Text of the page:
WSO2TORIAL I like to move it: Moving files with WSO2 ESB VFS transport (Part 3)

Posted by Rob Blaauboer on 31 Aug, 2017

In the previous blog we looked at of the lesser documented transports in the WSO2 ESB VFS transport. This Axis2 transport allows you to move files from one location to another. But how do we actually use it? In this WSO2 Tutorial we will look at the content of a file and how we can access it.

We continue with the proxy and file service we used in the previous blog. If you haven’t read it, VFS (Virtual Files System) transport is enabled on axis2. The file can be found at [ESB-HOME]/repository/conf/axis2/axis2.xml

The [ESB-HOME] refers to the fully qualified path to the installed version of the ESB.

Remove the <!—and --> to enable the Receiver and Listener. Contrary to other transports there are no other parameters to be defined. The receiver looks like this:

WSO2 ESB VFS - transportreceiver.pngAnd the sender like this.

WSO2 ESB VFS - Transportsender.png

Restart the ESB since transports are only loaded at start, not when they are changed on the fly.


In many cases the content of the file is important as well, not so much the fact that the file is there.

We are going to create a simple setup where we will send a SOAP message in a file and take it to the ESB. In this case we also need to make sure that we define the content type in the right way so that the message formatter will build the incoming message correctly. We even omitted the full log mediator that was there in earlier blogs.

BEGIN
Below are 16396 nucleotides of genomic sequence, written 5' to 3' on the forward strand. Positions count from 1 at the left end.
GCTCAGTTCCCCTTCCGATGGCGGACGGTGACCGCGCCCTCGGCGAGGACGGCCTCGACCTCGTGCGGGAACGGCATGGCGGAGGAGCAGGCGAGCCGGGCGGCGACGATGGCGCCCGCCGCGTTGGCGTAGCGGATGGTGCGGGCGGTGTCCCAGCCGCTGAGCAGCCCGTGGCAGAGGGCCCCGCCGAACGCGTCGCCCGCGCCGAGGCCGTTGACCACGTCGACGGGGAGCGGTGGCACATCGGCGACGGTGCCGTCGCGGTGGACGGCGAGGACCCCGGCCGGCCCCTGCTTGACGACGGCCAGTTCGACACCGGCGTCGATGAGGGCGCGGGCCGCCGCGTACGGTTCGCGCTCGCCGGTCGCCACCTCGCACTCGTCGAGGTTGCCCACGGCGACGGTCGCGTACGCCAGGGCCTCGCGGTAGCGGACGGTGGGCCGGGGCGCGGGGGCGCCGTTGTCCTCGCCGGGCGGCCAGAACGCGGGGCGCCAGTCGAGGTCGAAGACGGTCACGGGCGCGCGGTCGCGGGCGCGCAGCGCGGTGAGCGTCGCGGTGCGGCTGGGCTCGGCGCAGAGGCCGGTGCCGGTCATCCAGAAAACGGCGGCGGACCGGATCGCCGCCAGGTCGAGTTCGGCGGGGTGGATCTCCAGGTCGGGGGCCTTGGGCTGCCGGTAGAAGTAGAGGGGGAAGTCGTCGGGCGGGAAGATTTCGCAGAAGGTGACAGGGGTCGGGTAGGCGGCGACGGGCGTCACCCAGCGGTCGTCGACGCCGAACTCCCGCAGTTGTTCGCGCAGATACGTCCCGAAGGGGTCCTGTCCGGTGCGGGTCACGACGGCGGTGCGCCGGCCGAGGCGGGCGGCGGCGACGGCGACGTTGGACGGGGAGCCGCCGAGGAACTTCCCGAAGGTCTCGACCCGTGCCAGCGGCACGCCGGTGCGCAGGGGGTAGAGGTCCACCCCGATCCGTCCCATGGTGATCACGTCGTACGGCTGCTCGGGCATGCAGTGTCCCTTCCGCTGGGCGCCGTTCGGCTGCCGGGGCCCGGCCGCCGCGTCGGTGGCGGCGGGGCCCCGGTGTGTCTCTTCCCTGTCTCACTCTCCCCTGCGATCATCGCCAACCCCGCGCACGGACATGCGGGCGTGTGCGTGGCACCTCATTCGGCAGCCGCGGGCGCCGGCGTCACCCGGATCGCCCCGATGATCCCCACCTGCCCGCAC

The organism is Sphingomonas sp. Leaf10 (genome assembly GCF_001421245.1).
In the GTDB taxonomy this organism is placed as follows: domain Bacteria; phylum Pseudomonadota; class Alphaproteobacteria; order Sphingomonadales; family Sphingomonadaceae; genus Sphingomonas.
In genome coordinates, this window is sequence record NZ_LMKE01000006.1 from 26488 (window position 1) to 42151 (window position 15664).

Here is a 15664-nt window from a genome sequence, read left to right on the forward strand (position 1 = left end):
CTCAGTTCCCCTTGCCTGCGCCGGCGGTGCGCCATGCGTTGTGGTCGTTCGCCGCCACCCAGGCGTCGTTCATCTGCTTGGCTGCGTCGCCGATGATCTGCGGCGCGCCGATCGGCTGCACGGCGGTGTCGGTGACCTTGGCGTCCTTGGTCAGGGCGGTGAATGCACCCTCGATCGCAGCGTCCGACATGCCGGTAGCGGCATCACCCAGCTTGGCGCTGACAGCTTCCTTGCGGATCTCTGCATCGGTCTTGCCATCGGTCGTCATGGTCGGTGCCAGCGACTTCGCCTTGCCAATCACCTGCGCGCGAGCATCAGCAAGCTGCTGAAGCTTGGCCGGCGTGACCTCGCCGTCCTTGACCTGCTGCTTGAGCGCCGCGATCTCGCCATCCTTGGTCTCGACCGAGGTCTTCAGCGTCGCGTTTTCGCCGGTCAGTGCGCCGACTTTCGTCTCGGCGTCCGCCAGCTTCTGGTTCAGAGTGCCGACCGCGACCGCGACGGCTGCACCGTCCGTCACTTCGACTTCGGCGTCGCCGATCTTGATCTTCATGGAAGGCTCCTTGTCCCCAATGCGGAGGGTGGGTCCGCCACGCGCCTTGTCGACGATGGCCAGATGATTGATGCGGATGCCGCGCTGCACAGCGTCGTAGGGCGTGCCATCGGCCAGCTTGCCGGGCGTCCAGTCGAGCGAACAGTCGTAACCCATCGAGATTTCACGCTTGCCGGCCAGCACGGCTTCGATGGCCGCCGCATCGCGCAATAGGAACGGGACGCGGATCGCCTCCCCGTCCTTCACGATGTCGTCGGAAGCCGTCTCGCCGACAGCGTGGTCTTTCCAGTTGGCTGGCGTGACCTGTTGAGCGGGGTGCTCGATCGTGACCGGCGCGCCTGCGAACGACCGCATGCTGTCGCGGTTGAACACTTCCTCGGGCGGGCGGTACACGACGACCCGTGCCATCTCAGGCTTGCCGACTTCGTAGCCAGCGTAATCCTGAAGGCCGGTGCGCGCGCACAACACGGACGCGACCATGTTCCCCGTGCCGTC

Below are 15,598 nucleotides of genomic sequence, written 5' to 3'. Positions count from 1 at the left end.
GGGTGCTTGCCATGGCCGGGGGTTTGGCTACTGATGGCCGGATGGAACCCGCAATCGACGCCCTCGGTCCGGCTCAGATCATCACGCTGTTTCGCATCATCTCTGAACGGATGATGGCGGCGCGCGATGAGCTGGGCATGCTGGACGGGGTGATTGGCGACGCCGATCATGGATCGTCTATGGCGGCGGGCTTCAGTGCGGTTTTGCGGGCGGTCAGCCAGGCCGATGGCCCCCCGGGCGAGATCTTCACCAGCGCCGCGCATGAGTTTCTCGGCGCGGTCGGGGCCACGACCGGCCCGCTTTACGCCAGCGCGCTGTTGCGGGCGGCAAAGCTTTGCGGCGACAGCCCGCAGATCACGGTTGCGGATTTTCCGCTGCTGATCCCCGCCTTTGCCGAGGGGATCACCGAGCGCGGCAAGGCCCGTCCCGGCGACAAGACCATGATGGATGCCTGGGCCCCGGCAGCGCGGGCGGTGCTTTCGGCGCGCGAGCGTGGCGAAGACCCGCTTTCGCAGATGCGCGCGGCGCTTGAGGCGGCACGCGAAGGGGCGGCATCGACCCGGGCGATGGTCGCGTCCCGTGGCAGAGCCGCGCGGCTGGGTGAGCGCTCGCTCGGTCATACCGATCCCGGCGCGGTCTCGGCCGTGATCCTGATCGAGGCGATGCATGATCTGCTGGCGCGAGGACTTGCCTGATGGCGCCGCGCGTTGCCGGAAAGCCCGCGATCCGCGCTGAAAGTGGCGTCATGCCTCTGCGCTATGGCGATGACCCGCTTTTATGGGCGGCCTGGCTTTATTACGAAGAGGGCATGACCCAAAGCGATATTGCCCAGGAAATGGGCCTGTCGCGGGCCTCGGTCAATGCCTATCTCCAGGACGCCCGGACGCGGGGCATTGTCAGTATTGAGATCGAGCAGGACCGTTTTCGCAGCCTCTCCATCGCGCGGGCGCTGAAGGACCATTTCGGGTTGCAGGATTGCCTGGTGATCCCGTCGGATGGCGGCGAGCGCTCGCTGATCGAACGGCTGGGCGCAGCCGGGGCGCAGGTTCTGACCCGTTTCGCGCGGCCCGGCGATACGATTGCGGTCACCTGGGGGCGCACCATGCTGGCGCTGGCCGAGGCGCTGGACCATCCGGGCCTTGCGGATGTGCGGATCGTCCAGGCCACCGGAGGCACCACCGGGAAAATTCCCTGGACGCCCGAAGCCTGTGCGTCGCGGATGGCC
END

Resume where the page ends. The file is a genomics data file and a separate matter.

We will create a new proxy from the other proxy we defined in the previous blogs on VFS.

The proxy is almost the same as the previous one, we clone the message and send it to a sequence (SendOnSequence).

WSO2ESB VFS - SendOnSequence.png

<?xml version="1.0" encoding="UTF-8"?>
<proxy name="VFSSOAP" startOnLoad="true" transports="vfs" xmlns="">
        target sequence="SendOnSequence"/>
  <parameter name="transport.PollInterval">15</parameter>
  <parameter name="transport.vfs.FileSizeLimit">10000</parameter>
  <parameter name="transport.vfs.FileURI">file:///C:/WSO2/ESB/VFS/INPUT/</parameter>
  <parameter name="transport.vfs.ContentType">text/xml</parameter>
  <parameter name="transport.vfs.ActionAfterProcess">MOVE</parameter>
  <parameter name="transport.vfs.MoveAfterFailure">file:///C:/WSO2/ESB/VFS/FAILURE/</parameter>
  <parameter name="transport.vfs.ActionAfterFailure">MOVE</parameter>
  <parameter name="transport.vfs.FileNamePattern">.*.xml</parameter>
  <parameter name="transport.vfs.MoveAfterProcess">file:///C:/WSO2/ESB/VFS/ORIGINAL/</parameter>


It is important to realize that the file content will be available in a Soap message in the ESB, regardless of what is sent to it. The WSO2 ESB uses the AXIOM (Axis2 Object Model) that uses soap as it’s model. So a text file will be as a body included in the Soap Envelope.

In this case we are sending a Soap message which does not need to be formatted by the message formatter. As you will see when we use the message to send it through.

WSO2 ESB VFS - Sending SOAP message in the ESB.png

As you can see it is quite simple, we indicate with a custom log mediator that we are in the SendOnSequence and after that do a full log to show the soap message that has come in. Finally we pass it on the the echo service on the ESB.

<?xml version="1.0" encoding="UTF-8"?>
<sequence name="SendOnSequence" trace="disable" xmlns="">
  <log level="custom">